Why Do Cats Hate Water?

Most cats dislike being submersed in water.

Most people who have shared their lives with cats have found out that our feline friends are not crazy about baths. In fact, some of them get downright angry about that tub full of water, and they won't hesitate to claw their way out of the situation. This begs the question: Why do cats hate water?

Cats Like to Experience Life on Their Terms

It may surprise you to find your kitty dipping his paw into his water bowl and then shaking it out, climbing on the counter to explore a leaky faucet, or actually begging you to turn on a tap so he can drink right out of it. Some cats even put their heads in the water and play a bit. Why would your cat do these things, but hate to be bathed?

Cats don't like surprises. They like to approach experiences with their own timing and ability to change their mind at any time. When you grab your cat and stick him into a tub full of water, he hasn't had time to decide if it's something that's safe or not. His fight or flight mechanism may kick in, causing him to wildly try to escape, or he may yowl in frustration and anger through the entire bath.

Cats are Sensitive to Smells

Cats can smell the chemicals in tap water much more acutely than humans can. Some cats don't even like to drink tap water because of their sensitivity to its odor.

Cats' Coats Get Heavy When Wet

The top layer of a cat's coat generally has some water-resistance. However, if the coat is completely drenched, it becomes quite heavy. This probably makes the cat feel like he isn't as maneuverable or fast as usual. Cats like to know that they can get out of a situation any time they need to, so feeling heavy and slow is an unwelcome sensation.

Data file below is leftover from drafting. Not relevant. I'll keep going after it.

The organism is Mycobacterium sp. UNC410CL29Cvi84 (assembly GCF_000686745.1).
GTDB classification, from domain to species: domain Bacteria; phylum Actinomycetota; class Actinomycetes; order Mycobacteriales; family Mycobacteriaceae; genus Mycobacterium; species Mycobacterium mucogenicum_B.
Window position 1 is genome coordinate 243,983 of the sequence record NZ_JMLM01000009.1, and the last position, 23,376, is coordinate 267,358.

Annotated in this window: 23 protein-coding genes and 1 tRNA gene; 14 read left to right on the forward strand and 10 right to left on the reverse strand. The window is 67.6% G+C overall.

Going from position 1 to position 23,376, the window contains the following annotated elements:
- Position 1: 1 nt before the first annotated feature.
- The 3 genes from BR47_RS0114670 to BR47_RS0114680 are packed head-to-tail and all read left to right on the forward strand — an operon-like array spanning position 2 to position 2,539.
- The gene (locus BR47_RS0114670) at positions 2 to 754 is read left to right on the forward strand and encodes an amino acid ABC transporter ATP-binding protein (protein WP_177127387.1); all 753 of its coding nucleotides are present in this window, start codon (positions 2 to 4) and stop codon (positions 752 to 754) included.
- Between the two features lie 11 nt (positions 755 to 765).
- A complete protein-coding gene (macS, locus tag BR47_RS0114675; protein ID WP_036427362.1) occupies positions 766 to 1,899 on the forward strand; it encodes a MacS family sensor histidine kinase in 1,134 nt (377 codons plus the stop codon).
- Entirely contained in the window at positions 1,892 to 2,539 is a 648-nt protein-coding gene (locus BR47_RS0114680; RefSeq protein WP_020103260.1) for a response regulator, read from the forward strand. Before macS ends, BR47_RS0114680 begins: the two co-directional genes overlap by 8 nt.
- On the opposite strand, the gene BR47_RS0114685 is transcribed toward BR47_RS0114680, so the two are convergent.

Cats Get Cold Easily

Cats maintain a higher body temperature than humans, and it's harder for them to get and stay warm. Being draped in heavy, wet fur is cold.

Water Was Not a Big Part of Most Cats' Evolution

Most domestic cats descend from felines that lived in arid regions. Water simply may not have been a big part of their evolutionary consciousness. Some cats that came from watery areas do seem to like water. In fact, the Turkish Van is known for loving to swim and play in water. These cats come from an area of Turkey with a large lake, and cats there would swim out to meet the fishing boats that their humans worked on. They ate fish and kept rodents off of the boats. There are also some jungle cats that fish for food. These cats will sit on the edge of water waiting for a meal, and some even sit in the water.

Can You Teach Your Cat to Enjoy Bath Time?

It may be possible to help some cats learn not to hate baths. Following are some steps for acclimating your cat to water. During every step, use praise and treats to reward your cat for participating.

Don't use human shampoos, flea shampoos, or medicated shampoos unless your veterinarian recommends one. Use a mild shampoo made for cats.

If you can't get your cat to accept baths, the good news is that our feline friends shouldn't need them too often. Cats are usually fastidious groomers and also tend to stay out of messy situations. If your cat suddenly stops grooming well, it may indicate that he isn't feeling well. See a veterinarian if this occurs. If your cat does get into something sticky or stinky and won't tolerate a bath, here are a few options:

With some patience and understanding on your part, your cat can learn to love baths. Or maybe tolerate them. Or maybe still not accept them at all, but at least you'll understand why.

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